Immunologic Research

, Volume 67, Issue 1, pp 39–47 | Cite as

Tryptophan-kynurenine profile in pediatric autoimmune hepatitis

  • Simon D. LyttonEmail author
  • Marcin Osiecki
  • MałgorzataWoźniak
  • Bożena Cukrowska
  • Aldona Wierzbicka
  • Maria Goliszek
  • Piotr Socha
  • Wojciech Janczyk
  • Dilek Dayanakli
  • Dieter Abendroth
  • Sabine Kramp
  • Kai Fechner
  • Thomas Scheper
  • Michael Mahler
  • Chelsea Bentow
  • Dimietrios Bogdanos
  • Dietmar Fuchs
  • Marek Woynarowski
Original Article


The impairment of regulatory T cells (Tregs) is a characteristic feature of autoimmune hepatitis (AIH), and the degradation of tryptophan (Trp) to kynurenine (Kyn), by gamma interferon-induced indoleamine-2,3-dioxygenase-1 (IDO-1), is a central metabolomics check point in the differentiation of Tregs. For this reason, we investigate whether or not Kyn and IDO activity is potentially useful biomarkers in pediatric AIH.

Between January 2016 and January 2017, children of AIH type-1 (AIH-1, n = 37), AIH type-2 with liver kidney microsome-1 autoantibodies (AIH-2-LKM-1, n = 8), and autoantibody-negative Wilsons Disease (WD, n = 8) and alpha-1 anti-trypsin deficiency (AATD, n = 10), were enrolled in a cross-sectional survey of Kyn and Trp levels and Kyn/Trp ratios (IDO activity) by HPLC, and neopterin levels by ELISA.

The mean Kyn and mean Kyn/Trp ratios of AIH-1 with smooth muscle antigen (SMA) 1.85 μM and 27 μmole/mmole, and AIH-2-LKM-1; 1.7 μM and 28.6 μmole/mmole were lower than that of the WD; 2.2 μM p = 0.03 and 33 μmole/mmole p = 0.02 and of AATD; 2.3 μM, p = 0.02 and 55 μM, p = 0.001. Kyn/Trp ratios of AIH relapse; 23.6 μmole/mmole were lower than Kyn/Trp ratios of AIH remission; 27.6 μmole/mmole (p < 0.05). The stage of liver disease and grade of liver biopsies in AIH-1 patients negatively correlated with the Kyn/Trp ratios.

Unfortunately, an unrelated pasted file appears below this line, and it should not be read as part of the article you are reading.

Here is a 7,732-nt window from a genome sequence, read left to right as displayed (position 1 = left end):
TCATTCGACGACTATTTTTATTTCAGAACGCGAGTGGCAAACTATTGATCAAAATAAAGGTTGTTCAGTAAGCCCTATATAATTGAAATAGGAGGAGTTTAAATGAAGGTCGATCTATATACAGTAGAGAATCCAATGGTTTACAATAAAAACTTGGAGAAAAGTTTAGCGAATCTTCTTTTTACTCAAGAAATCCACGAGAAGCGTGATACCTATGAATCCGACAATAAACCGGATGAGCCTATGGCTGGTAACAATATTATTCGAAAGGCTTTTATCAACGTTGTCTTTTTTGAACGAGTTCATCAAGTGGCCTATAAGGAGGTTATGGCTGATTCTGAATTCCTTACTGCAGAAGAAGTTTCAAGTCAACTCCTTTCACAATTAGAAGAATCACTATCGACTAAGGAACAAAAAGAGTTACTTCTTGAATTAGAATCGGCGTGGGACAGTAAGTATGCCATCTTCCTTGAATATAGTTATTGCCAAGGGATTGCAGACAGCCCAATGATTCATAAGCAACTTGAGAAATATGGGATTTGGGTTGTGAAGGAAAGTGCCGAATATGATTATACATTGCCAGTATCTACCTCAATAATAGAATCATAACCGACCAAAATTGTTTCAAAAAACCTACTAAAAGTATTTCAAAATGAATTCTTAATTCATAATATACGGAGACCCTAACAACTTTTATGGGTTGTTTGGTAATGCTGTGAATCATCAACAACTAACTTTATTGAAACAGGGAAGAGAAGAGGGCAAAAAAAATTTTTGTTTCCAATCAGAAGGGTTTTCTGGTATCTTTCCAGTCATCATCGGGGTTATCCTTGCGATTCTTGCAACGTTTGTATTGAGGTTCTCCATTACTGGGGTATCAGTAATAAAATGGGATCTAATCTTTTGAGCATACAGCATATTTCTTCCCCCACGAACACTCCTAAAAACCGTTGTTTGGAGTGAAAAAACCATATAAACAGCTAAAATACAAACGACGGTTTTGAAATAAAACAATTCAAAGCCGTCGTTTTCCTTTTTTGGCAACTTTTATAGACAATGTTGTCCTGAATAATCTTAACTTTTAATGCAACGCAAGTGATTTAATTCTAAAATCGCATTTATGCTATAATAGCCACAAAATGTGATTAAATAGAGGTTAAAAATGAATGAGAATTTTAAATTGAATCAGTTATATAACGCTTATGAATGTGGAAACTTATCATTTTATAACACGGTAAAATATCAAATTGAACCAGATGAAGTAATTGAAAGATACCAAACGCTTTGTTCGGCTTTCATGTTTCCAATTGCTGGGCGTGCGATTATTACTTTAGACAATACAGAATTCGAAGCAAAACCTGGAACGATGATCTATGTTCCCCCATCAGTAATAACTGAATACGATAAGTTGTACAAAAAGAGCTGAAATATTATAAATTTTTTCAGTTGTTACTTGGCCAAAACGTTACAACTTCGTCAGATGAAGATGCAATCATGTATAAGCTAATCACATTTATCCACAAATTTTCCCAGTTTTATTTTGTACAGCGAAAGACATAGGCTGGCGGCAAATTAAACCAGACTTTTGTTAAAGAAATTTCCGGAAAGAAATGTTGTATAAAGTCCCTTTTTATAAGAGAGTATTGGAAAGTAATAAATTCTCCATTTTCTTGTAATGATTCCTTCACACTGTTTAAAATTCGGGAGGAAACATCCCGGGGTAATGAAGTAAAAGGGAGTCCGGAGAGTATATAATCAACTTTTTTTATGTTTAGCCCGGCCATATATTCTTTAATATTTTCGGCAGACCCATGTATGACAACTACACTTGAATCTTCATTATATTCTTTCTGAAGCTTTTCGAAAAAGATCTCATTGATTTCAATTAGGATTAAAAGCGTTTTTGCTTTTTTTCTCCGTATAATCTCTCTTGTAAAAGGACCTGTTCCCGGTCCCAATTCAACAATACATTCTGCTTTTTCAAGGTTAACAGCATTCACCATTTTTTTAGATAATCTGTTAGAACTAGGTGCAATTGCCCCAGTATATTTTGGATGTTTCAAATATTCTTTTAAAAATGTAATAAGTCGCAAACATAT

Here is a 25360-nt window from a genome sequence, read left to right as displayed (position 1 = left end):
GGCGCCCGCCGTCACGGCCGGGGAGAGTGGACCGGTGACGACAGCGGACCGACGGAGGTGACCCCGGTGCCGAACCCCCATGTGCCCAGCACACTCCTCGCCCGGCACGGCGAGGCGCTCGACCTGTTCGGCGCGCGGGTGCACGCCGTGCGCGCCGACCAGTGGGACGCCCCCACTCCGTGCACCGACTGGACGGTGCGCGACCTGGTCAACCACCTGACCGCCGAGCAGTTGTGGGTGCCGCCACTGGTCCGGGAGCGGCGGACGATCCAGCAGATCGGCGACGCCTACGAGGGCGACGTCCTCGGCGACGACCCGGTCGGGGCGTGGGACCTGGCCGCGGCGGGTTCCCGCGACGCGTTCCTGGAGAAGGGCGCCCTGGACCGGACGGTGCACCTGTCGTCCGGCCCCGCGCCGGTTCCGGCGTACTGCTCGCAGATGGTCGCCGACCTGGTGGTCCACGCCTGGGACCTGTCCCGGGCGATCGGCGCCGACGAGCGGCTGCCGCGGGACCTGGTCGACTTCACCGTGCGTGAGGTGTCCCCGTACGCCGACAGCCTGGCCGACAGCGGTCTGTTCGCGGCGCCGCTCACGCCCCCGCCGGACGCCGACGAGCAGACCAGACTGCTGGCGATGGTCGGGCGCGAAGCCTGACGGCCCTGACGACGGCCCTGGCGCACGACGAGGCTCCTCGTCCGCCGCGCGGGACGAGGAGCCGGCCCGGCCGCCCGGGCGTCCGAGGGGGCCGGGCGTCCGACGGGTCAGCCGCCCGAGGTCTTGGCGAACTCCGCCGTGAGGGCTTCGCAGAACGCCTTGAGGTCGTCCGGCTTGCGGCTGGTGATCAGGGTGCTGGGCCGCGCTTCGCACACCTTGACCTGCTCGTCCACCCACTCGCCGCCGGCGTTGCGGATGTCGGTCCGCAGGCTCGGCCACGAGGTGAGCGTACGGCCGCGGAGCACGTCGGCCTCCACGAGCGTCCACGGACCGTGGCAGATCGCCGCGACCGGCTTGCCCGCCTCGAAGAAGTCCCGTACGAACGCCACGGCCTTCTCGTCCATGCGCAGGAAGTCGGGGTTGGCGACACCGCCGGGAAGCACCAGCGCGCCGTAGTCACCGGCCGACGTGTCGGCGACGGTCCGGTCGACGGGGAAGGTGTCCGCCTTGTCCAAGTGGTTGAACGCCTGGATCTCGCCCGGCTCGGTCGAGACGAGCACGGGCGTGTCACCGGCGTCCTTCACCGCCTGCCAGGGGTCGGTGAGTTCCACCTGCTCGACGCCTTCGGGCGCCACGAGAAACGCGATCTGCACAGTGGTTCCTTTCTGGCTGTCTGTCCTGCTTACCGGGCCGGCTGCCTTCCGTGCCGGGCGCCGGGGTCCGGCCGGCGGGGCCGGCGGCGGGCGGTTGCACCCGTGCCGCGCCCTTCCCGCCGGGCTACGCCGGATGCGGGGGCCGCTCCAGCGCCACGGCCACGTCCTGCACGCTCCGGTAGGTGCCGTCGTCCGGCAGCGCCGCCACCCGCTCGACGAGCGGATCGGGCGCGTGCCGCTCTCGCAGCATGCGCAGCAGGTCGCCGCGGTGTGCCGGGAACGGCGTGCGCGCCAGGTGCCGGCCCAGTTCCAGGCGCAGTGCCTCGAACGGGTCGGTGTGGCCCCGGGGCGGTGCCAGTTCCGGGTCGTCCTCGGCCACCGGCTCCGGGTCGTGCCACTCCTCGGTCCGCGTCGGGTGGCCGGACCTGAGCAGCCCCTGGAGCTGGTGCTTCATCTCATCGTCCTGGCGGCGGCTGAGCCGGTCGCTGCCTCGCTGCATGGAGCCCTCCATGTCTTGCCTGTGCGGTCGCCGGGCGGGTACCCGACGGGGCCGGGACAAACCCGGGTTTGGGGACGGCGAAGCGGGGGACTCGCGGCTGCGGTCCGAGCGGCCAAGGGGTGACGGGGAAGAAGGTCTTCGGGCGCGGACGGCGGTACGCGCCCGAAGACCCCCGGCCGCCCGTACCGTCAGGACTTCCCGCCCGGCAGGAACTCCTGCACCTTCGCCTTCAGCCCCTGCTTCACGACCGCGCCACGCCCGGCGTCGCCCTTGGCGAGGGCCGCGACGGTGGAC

The serum Kyn levels and Kyn/Trp ratio of AIH patients, within or below the normal range, indicate a trend of IDO activity lower than non-autoimmune WD or AATD. Prospective monitoring of serum tryptophan metabolomics in larger cohorts of pediatric AIH patients is required to confirm the apparent paradigm of weak IDO activity contributing to the Treg deficit and pathogenesis of pediatric AIH.


Pediatric autoimmune hepatitis Autoantibodies Tryptophan Kynurenine Treg cells Serum IDO activity 



type 1 autoimmune hepatitis


type II autoimmune hepatitis


alanine aminotransferase




T-regulatory cells


interferon gamma


immune fluorescence assay


anti-nuclear antigen


aspartate aminotransferase






anti-liver cytosol antigen 1


anti-liver kidney microsome 1


anti-smooth muscle antigen


anti-alpha trypsin deficiency


Wilsons Disease







We thank all the patients who kindly consented to participate in this study and the cooperation of nursing staff for the collection and storage of serum.

Financial support

The research expenses were incurred in part by SeraDiaLogistics and EB Group Sp. All material support is identified in the acknowledgements section.

Compliance with ethical standards

The study protocol conforms to the ethical guidelines of the 1975 Declaration of Helsinki as reflected in a priori approval by Ethics Committee of the Children’s Memorial Health Institute no 192/KBE/2015 and 231/KBE/2015.

Conflict of interest

The authors declare that they have no conflict of interest.


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Copyright information

© Springer Science+Business Media, LLC, part of Springer Nature 2019

Authors and Affiliations

  • Simon D. Lytton
    • 1
    Email author
  • Marcin Osiecki
    • 2
    • 3
  • MałgorzataWoźniak
    • 2
    • 3
  • Bożena Cukrowska
    • 2
    • 3
  • Aldona Wierzbicka
    • 2
    • 3
  • Maria Goliszek
    • 2
    • 3
  • Piotr Socha
    • 2
    • 3
  • Wojciech Janczyk
    • 2
    • 3
  • Dilek Dayanakli
    • 3
  • Dieter Abendroth
    • 4
  • Sabine Kramp
    • 5
  • Kai Fechner
    • 5
  • Thomas Scheper
    • 5
  • Michael Mahler
    • 6
  • Chelsea Bentow
    • 5
  • Dimietrios Bogdanos
    • 6
  • Dietmar Fuchs
    • 7
  • Marek Woynarowski
    • 2
    • 3
  1. 1.SeraDiaLogisticsMunichGermany
  2. 2.Children’s Memorial Health InstituteWarsawPoland
  3. 3.Zentrum für Chirurgie Universitätsklinikum Universität UlmULMGermany
  4. 4.Division of Biological Chemistry, Biocenter Innsbruck Medical UniversityCenter for Chemistry and BiomedicineInnsbruckAustria
  5. 5.Euroimmun AGLübeckGermany
  6. 6.Department of Rheumatology and Clinical Immunology, University General Hospital of Larissa, Faculty of Medicine, School of Health SciencesUniversity of ThessalyLarissaGreece
  7. 7.Inova DiagnosticsSan DiegoUSA

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